Holy Fuchs! Ok, I know what you’re thinking and before you start in with the angry emails, I’m referring to the amazing wheels on this week’s Car of the Week. ‘Fuchs’ is just the style of this particular wheel, not a profanity. No, there’s nothing rude about four enormous Fuchs clad in sticky rubber. Nothing rude at all.
COTW this week goes to the 2010 Singer Design Porsche 911 for proving that a retro classic isn’t always bad news. The last few years have seen a wave of new Minis, Camaros, Challengers and Mustangs pumped out by manufacturers who seem to think that producing something that looks vaguely like the original is enough to recapture its spirit. Singer has really gone against that trend by creating a retro classic the way it should be done: an original body subtly packed with modern technology.
The Singer 911 is essentially a modern day improvement on the classic Porsche 911. They take a long wheelbase 911 (any model from 1969 up to 1989), strip it to a bare shell and start making everything better. First, the chassis is strengthened and all the steel panels (except for the doors) are replaced with carbon fibre items. Then comes the adjustable suspension system and Brembo brakes, neither of which would be out of place on a racing car. The engine is an interesting mix of old Porsche, new Porsche and custom made items, designed in the UK and built in the USA. The result is 3.8l of air/oil cooled flat six that can spin to 8000rpm, producing 316kW (425bhp) and 460Nm (340lb-ft) along the way. With a kerb weight of 1088kg (2400lb), 0 - 100km/h is dealt with in 3.9 seconds and top speed is just over 270km/h.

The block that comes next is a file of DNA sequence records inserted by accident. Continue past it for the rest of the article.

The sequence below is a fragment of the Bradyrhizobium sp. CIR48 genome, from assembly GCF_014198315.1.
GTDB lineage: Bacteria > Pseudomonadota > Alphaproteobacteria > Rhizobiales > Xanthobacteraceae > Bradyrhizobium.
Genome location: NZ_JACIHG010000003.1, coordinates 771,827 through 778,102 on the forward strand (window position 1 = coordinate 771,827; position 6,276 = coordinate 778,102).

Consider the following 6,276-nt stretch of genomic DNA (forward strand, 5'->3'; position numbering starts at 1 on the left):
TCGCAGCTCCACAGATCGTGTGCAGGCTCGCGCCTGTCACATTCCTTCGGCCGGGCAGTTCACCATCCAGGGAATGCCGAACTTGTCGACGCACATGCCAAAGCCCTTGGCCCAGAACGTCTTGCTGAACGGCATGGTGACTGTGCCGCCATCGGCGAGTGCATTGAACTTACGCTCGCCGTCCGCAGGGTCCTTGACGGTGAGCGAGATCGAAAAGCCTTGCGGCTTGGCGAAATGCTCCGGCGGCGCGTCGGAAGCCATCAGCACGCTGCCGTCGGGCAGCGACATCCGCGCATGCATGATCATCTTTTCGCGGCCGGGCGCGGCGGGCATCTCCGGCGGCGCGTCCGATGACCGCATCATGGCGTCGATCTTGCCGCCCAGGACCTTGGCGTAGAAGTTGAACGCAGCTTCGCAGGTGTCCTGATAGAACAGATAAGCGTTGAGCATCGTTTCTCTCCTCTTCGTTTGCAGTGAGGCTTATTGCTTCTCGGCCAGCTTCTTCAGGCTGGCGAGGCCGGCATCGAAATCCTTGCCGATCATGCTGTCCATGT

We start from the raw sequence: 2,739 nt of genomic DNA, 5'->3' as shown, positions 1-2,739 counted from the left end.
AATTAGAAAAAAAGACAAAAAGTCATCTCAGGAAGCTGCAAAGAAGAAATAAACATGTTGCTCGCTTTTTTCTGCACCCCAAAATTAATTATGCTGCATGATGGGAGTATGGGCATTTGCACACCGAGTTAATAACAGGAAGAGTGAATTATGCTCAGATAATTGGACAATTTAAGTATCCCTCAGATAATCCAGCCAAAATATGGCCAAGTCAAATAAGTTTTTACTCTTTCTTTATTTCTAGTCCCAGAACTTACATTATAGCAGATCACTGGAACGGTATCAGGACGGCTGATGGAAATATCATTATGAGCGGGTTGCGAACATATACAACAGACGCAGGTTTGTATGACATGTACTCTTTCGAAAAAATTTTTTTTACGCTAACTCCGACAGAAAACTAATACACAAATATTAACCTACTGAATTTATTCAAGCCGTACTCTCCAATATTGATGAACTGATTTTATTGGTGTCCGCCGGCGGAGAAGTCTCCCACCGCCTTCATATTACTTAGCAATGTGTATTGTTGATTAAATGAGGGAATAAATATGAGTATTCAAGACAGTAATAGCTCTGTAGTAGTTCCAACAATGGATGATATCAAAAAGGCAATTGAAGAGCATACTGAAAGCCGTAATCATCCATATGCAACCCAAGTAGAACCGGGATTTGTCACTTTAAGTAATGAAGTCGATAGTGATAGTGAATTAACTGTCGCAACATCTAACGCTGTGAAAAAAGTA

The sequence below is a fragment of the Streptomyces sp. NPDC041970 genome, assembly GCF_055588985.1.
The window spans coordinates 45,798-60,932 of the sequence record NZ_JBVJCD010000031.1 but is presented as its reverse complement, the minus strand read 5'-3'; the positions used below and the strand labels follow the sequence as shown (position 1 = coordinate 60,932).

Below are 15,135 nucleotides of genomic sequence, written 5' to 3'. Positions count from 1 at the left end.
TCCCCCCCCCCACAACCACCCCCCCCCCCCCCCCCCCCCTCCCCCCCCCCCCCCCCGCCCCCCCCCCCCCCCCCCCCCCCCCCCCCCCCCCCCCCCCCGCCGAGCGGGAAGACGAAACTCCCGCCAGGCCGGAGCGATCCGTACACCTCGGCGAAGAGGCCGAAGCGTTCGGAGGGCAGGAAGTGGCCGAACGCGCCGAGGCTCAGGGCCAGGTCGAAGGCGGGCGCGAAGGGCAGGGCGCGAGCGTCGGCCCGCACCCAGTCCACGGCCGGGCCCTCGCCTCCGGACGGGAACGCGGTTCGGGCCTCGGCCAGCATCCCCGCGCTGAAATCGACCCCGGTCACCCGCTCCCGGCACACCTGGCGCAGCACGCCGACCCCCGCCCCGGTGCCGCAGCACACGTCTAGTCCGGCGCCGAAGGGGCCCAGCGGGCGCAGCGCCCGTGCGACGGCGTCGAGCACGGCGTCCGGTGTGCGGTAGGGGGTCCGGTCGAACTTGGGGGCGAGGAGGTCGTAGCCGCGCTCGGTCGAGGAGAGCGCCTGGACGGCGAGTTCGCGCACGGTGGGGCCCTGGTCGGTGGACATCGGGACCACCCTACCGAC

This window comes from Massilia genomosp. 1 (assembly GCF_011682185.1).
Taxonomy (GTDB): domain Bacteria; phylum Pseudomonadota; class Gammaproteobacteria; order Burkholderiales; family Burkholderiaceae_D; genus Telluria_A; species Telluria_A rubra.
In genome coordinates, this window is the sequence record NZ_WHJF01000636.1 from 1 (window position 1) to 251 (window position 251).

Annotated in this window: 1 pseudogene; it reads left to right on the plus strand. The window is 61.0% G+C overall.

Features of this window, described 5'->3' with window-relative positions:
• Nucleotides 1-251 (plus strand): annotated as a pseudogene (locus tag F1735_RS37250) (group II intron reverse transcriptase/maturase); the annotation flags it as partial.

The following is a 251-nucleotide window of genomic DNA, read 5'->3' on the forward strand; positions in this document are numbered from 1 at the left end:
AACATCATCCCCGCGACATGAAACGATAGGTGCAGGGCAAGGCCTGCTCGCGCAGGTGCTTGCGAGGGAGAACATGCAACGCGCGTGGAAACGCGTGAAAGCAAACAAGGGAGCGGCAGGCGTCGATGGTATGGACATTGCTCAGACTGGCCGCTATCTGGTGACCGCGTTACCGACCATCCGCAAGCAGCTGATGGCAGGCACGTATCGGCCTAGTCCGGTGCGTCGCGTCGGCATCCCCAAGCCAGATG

Singer retains the style of the original 911 interior but applies subtle enhancements. The original dash cluster is fitted with new gauges, the Momo steering wheel is a new reproduction of the classic Monza design and the Vintage Recaro leather seats have been retrofitted with a carbon fibre frame and full electric adjustment. Outside the car, modern xenon headlights and an engine cover that automatically pops up to become a rear spoiler at speed complete the blend of old technology with new.
Even though the first car wasn’t delivered until September 2010, a new improved model is already on its way for 2011.